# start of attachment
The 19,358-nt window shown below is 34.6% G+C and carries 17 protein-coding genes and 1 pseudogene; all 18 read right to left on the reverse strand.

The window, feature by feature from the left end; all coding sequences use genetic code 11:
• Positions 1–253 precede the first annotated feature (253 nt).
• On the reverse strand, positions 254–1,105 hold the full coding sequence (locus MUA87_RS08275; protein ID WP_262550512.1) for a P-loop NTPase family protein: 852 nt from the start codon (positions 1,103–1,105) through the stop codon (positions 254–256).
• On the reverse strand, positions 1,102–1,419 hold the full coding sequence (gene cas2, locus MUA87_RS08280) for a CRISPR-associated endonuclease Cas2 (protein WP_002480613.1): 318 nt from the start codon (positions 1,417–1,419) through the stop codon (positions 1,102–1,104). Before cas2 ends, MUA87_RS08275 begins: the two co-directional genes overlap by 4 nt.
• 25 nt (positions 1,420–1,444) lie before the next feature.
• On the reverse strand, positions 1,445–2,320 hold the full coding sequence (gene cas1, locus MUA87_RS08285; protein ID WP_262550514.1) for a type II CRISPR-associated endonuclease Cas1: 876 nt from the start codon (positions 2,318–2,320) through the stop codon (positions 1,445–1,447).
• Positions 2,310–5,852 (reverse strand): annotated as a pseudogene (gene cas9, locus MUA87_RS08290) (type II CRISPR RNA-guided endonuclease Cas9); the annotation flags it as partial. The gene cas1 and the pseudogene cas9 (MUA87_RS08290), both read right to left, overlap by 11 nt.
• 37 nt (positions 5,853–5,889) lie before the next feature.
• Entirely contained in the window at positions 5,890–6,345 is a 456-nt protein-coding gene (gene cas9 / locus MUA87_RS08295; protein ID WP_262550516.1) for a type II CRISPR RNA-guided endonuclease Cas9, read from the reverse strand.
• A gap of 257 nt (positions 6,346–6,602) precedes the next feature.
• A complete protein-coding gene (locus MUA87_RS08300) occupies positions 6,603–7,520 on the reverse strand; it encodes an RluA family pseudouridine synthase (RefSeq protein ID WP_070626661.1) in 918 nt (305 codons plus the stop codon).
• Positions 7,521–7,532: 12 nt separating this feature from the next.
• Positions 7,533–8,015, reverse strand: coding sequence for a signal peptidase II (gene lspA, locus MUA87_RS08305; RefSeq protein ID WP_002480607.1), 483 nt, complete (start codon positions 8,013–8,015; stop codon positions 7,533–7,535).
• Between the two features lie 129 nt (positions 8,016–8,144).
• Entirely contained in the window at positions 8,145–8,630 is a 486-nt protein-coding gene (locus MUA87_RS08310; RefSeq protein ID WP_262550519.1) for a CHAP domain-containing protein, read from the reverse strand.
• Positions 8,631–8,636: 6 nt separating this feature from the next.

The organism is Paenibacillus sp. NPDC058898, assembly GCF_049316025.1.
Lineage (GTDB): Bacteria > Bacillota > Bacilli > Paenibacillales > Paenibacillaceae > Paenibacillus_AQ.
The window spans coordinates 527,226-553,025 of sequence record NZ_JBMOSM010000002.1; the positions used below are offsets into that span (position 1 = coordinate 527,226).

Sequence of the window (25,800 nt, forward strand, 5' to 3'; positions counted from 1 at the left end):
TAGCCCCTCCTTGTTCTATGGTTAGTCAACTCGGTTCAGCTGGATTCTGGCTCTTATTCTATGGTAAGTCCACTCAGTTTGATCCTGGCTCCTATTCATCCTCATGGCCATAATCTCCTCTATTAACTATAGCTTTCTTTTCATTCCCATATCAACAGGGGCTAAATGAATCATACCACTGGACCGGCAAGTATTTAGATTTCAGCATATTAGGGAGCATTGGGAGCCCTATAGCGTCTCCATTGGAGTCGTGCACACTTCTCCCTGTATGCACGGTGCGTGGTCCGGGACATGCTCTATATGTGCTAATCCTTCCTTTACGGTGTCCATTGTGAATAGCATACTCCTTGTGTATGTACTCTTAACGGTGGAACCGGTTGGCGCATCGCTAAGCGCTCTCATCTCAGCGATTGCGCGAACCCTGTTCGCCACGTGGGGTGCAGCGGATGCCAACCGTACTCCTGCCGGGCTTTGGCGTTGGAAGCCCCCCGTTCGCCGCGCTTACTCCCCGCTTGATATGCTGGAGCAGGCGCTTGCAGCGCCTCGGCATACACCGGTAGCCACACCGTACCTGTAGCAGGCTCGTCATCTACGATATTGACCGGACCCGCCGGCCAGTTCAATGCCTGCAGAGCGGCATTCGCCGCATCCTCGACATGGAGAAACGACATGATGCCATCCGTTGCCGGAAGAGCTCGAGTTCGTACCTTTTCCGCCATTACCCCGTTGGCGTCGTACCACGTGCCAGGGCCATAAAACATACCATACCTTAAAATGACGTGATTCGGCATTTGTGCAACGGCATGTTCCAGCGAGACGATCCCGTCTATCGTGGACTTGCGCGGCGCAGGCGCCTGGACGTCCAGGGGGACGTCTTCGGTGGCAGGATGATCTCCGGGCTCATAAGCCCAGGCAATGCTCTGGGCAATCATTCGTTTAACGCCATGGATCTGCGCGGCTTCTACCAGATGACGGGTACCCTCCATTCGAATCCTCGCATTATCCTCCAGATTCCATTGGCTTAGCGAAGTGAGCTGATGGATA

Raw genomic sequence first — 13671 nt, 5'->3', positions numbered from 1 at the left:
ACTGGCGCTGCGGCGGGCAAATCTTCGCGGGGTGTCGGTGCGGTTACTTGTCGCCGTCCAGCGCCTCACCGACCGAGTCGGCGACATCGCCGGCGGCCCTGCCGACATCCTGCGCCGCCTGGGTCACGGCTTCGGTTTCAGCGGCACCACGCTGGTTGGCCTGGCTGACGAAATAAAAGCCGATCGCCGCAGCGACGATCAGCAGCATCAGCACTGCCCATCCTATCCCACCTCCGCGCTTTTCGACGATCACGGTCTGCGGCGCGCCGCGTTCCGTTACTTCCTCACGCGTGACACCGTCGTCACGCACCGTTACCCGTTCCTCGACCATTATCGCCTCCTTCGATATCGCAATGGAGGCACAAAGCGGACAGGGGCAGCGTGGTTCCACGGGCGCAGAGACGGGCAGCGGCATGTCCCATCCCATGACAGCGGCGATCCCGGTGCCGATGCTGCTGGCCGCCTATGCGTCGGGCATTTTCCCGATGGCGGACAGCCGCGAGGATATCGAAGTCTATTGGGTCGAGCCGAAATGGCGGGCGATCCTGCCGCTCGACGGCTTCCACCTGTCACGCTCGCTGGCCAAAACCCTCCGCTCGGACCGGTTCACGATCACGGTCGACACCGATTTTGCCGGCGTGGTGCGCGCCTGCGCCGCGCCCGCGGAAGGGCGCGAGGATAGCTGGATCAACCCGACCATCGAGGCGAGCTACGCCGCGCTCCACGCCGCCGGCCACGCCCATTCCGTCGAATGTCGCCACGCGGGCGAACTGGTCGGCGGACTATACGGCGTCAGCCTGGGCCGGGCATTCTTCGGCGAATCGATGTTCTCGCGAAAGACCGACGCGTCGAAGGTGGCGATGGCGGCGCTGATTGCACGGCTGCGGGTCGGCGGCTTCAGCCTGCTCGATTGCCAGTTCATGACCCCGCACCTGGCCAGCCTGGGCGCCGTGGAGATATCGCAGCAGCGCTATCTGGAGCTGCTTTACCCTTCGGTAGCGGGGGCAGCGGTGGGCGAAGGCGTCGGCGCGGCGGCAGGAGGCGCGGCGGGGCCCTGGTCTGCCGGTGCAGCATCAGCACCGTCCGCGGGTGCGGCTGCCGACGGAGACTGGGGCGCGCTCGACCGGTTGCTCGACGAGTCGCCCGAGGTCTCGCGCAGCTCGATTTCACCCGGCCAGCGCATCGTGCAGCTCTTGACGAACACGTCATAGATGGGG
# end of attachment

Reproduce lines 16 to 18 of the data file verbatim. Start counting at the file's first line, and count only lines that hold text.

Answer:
• Entirely contained in the window at positions 8,145–8,630 is a 486-nt protein-coding gene (locus MUA87_RS08310; RefSeq protein ID WP_262550519.1) for a CHAP domain-containing protein, read from the reverse strand.
• Positions 8,631–8,636: 6 nt separating this feature from the next.

The organism is Paenibacillus sp. NPDC058898, assembly GCF_049316025.1.